By Liz Haggarty and Matt Kwong
After years of rallying, two campus service groups that were originally shut out of the Student Campus Centre now have a home in the new building.
On Feb. 16, RyeACCESS and the Working Students’ Centre were finally granted one shared office space in the student centre. “This is something RyeACCESS has been fighting for since our existence three or four years ago,” said Saburah Murdoch, the group’s events co ordinator.
“It’s definitely a huge step in the right direction.” But even still, Murdoch and RyeACCESS student advocacy co-ordinator Tessa Feudale said the solution to split an office with the Working Students’ Centre won’t work as a permanent plan, since both groups require student confidentiality.
“We get students who come in and disclose that they have an invisible disability…That’s something they’re confiding in us because they obviously don’t want everyone to know about it,” said Feudale, adding that she’d be concerned if they share an office long-term.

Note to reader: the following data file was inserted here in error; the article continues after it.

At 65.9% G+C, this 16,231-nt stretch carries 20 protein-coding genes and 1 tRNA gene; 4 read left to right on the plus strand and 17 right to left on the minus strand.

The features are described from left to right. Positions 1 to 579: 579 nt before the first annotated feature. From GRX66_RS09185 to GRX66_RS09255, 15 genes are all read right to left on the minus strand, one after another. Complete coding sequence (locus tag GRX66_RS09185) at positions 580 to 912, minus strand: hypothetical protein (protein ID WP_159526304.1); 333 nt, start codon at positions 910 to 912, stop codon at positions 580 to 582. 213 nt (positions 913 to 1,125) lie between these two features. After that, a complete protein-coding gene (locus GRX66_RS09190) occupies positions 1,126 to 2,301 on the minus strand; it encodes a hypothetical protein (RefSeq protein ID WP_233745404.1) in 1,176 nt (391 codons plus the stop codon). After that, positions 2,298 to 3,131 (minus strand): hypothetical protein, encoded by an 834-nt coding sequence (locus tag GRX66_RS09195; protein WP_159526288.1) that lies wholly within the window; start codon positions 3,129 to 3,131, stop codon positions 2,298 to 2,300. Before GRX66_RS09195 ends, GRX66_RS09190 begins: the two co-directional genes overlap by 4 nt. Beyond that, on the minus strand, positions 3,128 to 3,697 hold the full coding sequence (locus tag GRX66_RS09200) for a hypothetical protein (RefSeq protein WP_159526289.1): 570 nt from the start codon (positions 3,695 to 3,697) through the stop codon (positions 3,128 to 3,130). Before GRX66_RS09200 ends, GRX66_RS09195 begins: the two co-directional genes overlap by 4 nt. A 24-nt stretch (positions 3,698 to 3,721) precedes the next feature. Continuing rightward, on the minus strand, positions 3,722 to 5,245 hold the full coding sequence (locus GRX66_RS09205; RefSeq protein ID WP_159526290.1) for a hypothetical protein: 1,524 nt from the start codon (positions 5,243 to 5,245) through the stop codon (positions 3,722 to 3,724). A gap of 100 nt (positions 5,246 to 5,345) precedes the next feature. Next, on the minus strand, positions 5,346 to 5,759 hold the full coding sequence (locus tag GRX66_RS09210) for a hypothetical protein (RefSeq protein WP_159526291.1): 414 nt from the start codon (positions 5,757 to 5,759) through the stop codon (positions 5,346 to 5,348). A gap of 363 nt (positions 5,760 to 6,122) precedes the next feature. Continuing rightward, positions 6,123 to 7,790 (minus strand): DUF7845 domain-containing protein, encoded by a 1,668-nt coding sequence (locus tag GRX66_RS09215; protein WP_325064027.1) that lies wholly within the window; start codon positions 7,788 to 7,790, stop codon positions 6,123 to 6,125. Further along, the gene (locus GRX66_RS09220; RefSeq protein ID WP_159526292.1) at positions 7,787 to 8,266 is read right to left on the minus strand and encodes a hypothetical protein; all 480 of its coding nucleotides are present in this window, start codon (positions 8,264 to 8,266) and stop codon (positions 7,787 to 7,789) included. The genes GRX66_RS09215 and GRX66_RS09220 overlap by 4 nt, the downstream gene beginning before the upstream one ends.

Ram Sivapalan, RyeSAC’s vice-president finance and services-elect, worked at the Working Students’ Centre in August, and agreed that maintaining confidentiality might be a problem.
“There were students describing conditions at their work, saying, ‘At this job, my boss isn’t letting me have days off.’ They may not feel comfortable if another service group is there,” he said.
Students took their concerns to a meeting with the community service groups in mid-February, at which time they were told the split office would only be temporary until the Working Students’ Centre gets a private space. For now, though, both groups are just happy they have an office in the new building.
Early blueprints excluded RyeACCESS and the Working Students’ Centre because neither group existed at the time, but they’ll now be taking over a spot originally designated as a meeting room.
“It’s about the same size as the Community Food Room, so it’s maybe three times the size of our office now,” said Feudale. RyeACCESS and the Working Students’ Centre previously operated in cramped spaces in the basement of the business building.
Students with disabilities often took an elevator to the lower floor, but the lift routinely broke down.